Klute (1971)


This is a fine film in many ways. It held my attention, from beginning to end, with its dark, mysterious plot, while the script toyed with some extremely interesting themes and ideas. However, Klute only scratches the ugly surfaces of its taboo subjects, merely highlighting, for example, that call girls can be cultured and complex characters. (Duh.) And that darkness lurks in the hearts of some men. (Surely, we already knew that.) Ultimately, I can’t help thinking that the subject matter has been explored further — and with defter hands — in other films.

Donald Sutherland is a weird-looking dude. But he’s also a great leading man. Jane Fonda is awesome, and I do suppose she deserves the awards that she won for this role. But the scenes in which she’s talking to her psychologist — as well-acted as they are — literally ignore the “show, don’t tell” rule that I try to live by as a writer. The best thing about Klute is Roy Scheider, who plays a pseudo-intellectual, nearly-respectable pimp. But the movie is kind of like Taxi Driver (1967)… if Taxi Driver had been directed by Adrian Lyne.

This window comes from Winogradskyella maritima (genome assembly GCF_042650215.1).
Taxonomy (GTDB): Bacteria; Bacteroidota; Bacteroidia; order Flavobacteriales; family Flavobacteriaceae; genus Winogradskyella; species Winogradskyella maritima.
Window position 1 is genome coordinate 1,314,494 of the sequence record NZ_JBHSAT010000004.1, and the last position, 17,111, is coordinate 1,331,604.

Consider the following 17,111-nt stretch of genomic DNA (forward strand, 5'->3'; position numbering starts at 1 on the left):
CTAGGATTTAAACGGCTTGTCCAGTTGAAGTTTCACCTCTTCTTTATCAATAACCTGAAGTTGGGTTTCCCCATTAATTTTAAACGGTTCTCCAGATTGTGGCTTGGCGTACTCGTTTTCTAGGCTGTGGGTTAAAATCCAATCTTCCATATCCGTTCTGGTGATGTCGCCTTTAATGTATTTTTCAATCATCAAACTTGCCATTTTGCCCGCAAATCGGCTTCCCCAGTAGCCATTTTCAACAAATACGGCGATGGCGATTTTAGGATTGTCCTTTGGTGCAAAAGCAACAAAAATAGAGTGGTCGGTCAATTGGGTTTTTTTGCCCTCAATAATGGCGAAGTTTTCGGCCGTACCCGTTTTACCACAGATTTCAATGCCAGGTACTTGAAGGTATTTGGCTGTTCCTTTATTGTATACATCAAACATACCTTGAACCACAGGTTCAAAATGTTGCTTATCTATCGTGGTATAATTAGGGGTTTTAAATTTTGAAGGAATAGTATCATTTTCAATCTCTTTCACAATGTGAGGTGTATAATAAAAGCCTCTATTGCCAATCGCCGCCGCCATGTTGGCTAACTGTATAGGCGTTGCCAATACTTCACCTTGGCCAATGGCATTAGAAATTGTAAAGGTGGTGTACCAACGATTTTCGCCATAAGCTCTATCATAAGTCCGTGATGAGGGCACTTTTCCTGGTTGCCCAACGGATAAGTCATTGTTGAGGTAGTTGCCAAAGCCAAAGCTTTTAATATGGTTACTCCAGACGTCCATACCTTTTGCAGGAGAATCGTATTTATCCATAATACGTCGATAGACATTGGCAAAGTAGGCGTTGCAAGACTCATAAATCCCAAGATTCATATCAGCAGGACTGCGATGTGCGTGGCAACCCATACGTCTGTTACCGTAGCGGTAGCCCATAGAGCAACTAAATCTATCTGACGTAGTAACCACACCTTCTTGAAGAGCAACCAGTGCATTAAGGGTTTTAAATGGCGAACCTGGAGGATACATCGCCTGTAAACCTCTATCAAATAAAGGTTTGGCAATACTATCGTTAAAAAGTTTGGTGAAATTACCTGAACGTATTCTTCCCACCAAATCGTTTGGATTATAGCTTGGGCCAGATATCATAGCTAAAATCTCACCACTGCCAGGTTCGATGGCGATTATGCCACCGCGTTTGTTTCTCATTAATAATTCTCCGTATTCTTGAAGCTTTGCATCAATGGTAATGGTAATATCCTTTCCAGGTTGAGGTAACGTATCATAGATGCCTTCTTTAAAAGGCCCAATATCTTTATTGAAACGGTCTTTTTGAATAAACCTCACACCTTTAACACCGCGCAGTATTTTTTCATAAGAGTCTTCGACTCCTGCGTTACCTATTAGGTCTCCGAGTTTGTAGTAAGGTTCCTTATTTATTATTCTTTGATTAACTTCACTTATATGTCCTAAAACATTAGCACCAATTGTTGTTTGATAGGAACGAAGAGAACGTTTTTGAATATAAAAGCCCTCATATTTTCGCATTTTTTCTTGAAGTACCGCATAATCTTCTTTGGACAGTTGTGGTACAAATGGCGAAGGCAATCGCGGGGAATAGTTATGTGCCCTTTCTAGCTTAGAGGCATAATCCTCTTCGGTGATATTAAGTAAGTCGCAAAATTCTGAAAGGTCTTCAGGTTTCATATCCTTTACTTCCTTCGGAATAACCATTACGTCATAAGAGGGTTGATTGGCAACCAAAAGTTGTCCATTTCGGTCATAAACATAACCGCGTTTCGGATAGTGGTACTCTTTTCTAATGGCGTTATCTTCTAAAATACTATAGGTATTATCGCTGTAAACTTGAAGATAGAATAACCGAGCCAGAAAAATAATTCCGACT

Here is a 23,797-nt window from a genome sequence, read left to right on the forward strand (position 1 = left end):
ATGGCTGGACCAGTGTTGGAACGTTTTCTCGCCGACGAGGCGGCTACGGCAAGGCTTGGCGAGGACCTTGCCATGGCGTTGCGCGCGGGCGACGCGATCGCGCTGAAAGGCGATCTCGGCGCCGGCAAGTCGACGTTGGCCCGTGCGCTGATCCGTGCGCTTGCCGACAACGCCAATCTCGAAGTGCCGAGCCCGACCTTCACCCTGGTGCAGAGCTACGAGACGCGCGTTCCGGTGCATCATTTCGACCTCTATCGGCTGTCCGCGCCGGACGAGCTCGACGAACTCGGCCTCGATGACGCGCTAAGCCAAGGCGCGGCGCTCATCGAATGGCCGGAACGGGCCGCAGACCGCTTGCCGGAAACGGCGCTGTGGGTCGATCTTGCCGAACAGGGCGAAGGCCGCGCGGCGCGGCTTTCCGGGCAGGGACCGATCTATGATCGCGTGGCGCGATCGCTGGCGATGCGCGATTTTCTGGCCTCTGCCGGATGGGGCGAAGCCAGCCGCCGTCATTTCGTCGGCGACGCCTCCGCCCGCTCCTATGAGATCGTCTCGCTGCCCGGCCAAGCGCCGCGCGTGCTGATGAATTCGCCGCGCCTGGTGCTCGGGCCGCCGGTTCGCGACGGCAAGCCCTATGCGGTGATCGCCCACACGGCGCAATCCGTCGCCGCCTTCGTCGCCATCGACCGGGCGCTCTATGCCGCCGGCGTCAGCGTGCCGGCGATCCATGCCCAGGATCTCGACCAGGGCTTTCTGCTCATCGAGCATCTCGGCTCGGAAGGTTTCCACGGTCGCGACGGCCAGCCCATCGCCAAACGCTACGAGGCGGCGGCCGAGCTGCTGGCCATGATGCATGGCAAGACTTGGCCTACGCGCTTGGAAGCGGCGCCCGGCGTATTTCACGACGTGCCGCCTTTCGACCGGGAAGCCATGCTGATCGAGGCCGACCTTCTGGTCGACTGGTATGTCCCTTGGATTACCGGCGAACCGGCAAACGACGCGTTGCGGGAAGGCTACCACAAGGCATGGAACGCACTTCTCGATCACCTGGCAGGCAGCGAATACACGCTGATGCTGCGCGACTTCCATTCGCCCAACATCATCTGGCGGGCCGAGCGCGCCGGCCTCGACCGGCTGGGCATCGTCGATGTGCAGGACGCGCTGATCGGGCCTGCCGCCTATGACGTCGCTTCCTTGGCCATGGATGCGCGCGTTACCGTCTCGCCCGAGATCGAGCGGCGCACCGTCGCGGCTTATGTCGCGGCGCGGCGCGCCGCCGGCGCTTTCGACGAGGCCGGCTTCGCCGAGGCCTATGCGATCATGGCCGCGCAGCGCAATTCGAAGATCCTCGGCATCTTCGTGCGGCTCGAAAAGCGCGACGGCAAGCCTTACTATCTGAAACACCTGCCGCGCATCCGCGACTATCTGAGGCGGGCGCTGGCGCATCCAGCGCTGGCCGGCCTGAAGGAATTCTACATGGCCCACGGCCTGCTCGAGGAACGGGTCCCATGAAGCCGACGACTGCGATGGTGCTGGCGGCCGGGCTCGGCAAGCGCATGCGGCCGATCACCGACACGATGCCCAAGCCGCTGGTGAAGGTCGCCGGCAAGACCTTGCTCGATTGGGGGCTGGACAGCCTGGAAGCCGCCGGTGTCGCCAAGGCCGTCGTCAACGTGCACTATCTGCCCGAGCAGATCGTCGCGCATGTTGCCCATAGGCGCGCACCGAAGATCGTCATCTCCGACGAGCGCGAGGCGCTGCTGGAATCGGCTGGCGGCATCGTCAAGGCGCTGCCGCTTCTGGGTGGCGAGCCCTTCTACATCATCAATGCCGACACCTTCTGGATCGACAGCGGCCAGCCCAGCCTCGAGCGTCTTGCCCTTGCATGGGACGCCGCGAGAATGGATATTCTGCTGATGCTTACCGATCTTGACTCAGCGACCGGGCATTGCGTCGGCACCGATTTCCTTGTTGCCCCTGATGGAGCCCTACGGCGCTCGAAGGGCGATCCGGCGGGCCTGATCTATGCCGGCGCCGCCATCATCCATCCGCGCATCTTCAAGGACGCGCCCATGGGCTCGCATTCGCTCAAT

Before it meanders to a climax, Klute finds time to backhandedly blame its victimized call girl for the violent assaults she endured/unleashed. But my main problems are actually related to the direction and cinematography: There’s not much action in the film, but when it does occur, it borders on disorienting. Also, many scenes are so dimly lit that it’s difficult to discern what’s going on.

I suspect that I should award Klute three pot leafs out of five, but I’m going to be harsh on the technical crew and give it only two:
Pot Leaf Pot Leaf

Klute (1971)